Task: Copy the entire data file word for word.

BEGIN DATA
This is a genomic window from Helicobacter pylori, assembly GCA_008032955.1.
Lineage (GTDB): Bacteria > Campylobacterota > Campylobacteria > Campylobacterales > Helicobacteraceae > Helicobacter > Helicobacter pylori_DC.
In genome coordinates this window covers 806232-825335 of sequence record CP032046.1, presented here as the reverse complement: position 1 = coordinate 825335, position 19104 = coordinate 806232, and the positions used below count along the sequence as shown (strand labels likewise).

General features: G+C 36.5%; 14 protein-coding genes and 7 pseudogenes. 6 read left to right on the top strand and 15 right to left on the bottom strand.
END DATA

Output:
This is a genomic window from Helicobacter pylori, assembly GCA_008032955.1.
Lineage (GTDB): Bacteria > Campylobacterota > Campylobacteria > Campylobacterales > Helicobacteraceae > Helicobacter > Helicobacter pylori_DC.
In genome coordinates this window covers 806232-825335 of sequence record CP032046.1, presented here as the reverse complement: position 1 = coordinate 825335, position 19104 = coordinate 806232, and the positions used below count along the sequence as shown (strand labels likewise).

General features: G+C 36.5%; 14 protein-coding genes and 7 pseudogenes. 6 read left to right on the top strand and 15 right to left on the bottom strand.